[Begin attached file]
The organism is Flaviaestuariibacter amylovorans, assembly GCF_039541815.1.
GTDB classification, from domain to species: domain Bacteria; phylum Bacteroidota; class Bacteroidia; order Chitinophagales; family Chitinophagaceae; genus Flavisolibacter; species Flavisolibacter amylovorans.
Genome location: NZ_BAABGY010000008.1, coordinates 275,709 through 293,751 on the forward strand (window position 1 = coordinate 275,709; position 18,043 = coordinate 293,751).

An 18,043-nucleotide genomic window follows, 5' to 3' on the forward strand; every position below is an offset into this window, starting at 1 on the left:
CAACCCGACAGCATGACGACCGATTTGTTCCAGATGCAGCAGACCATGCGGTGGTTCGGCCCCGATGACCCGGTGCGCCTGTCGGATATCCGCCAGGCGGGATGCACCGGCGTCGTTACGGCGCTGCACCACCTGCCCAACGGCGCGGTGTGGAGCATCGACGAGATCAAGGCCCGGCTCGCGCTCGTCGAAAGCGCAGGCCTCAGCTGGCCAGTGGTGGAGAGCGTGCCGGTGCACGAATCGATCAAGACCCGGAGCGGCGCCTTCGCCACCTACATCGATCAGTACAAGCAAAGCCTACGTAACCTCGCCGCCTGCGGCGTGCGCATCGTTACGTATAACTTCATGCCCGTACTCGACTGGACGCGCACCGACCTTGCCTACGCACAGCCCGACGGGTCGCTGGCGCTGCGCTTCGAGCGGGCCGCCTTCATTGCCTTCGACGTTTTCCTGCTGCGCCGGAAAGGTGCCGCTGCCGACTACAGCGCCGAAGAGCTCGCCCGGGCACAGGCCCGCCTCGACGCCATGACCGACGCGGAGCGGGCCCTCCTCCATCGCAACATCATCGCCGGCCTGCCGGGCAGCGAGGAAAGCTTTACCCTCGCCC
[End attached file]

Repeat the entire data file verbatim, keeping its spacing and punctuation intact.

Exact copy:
The organism is Flaviaestuariibacter amylovorans, assembly GCF_039541815.1.
GTDB classification, from domain to species: domain Bacteria; phylum Bacteroidota; class Bacteroidia; order Chitinophagales; family Chitinophagaceae; genus Flavisolibacter; species Flavisolibacter amylovorans.
Genome location: NZ_BAABGY010000008.1, coordinates 275,709 through 293,751 on the forward strand (window position 1 = coordinate 275,709; position 18,043 = coordinate 293,751).

An 18,043-nucleotide genomic window follows, 5' to 3' on the forward strand; every position below is an offset into this window, starting at 1 on the left:
CAACCCGACAGCATGACGACCGATTTGTTCCAGATGCAGCAGACCATGCGGTGGTTCGGCCCCGATGACCCGGTGCGCCTGTCGGATATCCGCCAGGCGGGATGCACCGGCGTCGTTACGGCGCTGCACCACCTGCCCAACGGCGCGGTGTGGAGCATCGACGAGATCAAGGCCCGGCTCGCGCTCGTCGAAAGCGCAGGCCTCAGCTGGCCAGTGGTGGAGAGCGTGCCGGTGCACGAATCGATCAAGACCCGGAGCGGCGCCTTCGCCACCTACATCGATCAGTACAAGCAAAGCCTACGTAACCTCGCCGCCTGCGGCGTGCGCATCGTTACGTATAACTTCATGCCCGTACTCGACTGGACGCGCACCGACCTTGCCTACGCACAGCCCGACGGGTCGCTGGCGCTGCGCTTCGAGCGGGCCGCCTTCATTGCCTTCGACGTTTTCCTGCTGCGCCGGAAAGGTGCCGCTGCCGACTACAGCGCCGAAGAGCTCGCCCGGGCACAGGCCCGCCTCGACGCCATGACCGACGCGGAGCGGGCCCTCCTCCATCGCAACATCATCGCCGGCCTGCCGGGCAGCGAGGAAAGCTTTACCCTCGCCC